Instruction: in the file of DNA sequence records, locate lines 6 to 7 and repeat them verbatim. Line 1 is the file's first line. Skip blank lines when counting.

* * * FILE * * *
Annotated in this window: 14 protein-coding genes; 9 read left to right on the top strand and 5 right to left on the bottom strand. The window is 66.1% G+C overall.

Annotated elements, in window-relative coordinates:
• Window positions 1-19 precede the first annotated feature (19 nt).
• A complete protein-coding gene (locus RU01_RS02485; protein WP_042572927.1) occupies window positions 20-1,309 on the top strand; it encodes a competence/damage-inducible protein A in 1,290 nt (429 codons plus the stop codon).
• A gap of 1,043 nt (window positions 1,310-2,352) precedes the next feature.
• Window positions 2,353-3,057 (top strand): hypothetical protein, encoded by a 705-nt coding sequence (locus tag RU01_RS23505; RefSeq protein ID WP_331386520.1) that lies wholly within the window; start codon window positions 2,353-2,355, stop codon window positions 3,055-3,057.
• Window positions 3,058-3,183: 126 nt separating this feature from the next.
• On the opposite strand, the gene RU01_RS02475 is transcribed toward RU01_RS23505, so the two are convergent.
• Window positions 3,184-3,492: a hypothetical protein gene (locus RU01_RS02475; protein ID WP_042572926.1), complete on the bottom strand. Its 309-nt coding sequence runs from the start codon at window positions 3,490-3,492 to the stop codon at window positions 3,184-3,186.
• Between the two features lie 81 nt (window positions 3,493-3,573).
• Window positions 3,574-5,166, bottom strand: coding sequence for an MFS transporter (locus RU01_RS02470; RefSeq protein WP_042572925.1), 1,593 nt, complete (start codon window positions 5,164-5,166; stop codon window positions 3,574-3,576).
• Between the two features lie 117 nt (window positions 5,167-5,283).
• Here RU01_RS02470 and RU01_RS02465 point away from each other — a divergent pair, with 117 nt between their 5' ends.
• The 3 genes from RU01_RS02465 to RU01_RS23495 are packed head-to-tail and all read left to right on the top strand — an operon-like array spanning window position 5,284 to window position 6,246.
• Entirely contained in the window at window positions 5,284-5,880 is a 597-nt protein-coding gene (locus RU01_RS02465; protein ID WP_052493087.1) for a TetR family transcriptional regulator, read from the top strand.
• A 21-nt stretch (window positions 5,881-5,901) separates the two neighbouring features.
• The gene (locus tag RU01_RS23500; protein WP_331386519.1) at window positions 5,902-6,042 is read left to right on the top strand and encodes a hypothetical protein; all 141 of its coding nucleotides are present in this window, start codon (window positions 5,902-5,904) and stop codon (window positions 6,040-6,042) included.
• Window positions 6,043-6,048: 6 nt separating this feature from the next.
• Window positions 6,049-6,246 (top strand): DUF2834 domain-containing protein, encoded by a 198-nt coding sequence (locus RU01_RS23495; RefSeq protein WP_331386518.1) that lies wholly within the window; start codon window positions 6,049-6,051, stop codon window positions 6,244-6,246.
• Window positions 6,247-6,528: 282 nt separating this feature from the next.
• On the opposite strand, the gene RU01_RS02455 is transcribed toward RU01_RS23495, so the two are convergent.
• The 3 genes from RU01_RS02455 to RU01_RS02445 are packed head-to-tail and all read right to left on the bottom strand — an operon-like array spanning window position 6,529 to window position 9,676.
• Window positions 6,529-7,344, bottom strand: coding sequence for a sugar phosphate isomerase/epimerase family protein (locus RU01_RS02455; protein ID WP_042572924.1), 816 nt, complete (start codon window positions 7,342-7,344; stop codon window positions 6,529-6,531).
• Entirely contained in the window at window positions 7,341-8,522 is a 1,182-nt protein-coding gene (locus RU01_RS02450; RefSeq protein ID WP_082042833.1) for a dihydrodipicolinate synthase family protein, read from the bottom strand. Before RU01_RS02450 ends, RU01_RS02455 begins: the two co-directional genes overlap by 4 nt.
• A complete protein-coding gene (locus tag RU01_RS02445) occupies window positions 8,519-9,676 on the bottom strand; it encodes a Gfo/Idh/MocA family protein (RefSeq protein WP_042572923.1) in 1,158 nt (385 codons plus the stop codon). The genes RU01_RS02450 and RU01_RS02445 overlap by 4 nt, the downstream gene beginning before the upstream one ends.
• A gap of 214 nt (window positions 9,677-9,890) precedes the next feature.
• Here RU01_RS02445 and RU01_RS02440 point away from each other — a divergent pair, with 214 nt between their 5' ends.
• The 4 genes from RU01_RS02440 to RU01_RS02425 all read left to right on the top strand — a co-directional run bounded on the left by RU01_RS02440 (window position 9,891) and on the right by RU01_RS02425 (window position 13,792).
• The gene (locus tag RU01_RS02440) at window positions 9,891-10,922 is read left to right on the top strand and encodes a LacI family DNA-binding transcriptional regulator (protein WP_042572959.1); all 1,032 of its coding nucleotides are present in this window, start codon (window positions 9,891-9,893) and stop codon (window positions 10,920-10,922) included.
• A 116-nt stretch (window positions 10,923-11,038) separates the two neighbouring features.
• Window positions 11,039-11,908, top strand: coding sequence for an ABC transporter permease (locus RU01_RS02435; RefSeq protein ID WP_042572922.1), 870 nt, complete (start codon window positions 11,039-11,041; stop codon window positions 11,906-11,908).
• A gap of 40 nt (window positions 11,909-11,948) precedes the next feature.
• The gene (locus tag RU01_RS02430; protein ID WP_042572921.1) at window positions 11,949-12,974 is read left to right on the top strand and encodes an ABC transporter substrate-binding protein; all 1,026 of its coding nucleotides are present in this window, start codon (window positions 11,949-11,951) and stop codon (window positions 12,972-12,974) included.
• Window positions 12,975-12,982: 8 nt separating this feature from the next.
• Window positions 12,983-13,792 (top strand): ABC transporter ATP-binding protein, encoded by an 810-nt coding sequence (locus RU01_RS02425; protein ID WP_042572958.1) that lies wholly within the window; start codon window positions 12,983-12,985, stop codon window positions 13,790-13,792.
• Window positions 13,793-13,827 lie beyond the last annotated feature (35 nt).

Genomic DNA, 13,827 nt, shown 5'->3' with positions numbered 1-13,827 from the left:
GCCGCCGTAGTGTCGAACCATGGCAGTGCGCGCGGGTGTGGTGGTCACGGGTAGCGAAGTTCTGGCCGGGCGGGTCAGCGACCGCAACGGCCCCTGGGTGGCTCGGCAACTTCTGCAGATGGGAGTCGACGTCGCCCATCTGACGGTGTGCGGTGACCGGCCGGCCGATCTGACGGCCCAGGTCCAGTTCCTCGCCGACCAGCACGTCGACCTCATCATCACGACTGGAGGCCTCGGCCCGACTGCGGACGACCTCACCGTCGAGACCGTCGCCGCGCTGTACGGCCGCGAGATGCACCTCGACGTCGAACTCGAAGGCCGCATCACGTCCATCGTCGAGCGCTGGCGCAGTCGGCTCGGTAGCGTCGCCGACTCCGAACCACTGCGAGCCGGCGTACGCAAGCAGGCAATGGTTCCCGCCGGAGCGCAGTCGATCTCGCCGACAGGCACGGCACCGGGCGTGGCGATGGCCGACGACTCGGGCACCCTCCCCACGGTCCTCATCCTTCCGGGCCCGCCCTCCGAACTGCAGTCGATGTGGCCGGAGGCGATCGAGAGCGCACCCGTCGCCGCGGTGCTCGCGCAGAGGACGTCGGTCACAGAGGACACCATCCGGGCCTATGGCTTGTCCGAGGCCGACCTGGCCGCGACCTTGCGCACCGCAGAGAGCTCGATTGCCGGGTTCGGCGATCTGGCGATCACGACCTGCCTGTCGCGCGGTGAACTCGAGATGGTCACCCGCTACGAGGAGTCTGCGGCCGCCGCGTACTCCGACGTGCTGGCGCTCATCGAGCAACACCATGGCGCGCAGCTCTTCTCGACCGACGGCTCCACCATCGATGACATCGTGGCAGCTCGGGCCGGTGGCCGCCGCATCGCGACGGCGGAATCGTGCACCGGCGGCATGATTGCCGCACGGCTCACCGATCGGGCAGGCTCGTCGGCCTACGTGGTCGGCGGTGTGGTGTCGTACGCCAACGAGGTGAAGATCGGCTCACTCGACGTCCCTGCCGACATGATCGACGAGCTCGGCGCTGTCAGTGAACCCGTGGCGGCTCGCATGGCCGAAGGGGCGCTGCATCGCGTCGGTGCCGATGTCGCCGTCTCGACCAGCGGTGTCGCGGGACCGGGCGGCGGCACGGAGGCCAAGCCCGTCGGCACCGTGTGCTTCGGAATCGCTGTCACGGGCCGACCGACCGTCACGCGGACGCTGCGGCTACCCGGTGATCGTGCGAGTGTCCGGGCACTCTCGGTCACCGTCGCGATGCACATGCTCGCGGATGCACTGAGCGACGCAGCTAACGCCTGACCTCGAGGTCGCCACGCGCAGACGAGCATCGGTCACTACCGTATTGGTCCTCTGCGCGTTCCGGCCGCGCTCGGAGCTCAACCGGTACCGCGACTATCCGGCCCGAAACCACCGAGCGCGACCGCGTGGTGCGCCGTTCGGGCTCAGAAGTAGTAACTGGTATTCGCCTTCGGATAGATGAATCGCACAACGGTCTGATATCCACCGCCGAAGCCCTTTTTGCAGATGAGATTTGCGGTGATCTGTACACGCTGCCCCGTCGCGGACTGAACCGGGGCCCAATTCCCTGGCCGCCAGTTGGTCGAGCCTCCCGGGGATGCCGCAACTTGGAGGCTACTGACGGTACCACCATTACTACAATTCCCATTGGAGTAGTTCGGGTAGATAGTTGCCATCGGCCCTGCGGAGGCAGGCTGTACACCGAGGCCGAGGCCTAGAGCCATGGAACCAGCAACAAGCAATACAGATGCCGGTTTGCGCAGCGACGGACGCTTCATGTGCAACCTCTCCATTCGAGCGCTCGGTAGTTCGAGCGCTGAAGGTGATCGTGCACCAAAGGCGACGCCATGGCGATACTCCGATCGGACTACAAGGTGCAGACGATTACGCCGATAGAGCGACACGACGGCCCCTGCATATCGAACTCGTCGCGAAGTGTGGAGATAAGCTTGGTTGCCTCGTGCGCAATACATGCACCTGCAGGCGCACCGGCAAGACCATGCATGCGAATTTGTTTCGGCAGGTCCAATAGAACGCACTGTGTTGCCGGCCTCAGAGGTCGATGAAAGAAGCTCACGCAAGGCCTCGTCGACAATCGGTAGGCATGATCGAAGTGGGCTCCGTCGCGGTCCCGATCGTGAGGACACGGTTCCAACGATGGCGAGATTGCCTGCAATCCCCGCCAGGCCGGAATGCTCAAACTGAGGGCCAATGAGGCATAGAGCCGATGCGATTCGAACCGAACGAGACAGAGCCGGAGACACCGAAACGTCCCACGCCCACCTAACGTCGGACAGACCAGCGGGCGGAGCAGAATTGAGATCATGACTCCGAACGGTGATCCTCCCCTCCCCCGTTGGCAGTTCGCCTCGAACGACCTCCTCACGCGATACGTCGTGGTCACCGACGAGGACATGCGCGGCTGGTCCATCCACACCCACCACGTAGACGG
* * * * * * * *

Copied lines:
• Window positions 2,353-3,057 (top strand): hypothetical protein, encoded by a 705-nt coding sequence (locus tag RU01_RS23505; RefSeq protein ID WP_331386520.1) that lies wholly within the window; start codon window positions 2,353-2,355, stop codon window positions 3,055-3,057.
• Window positions 3,058-3,183: 126 nt separating this feature from the next.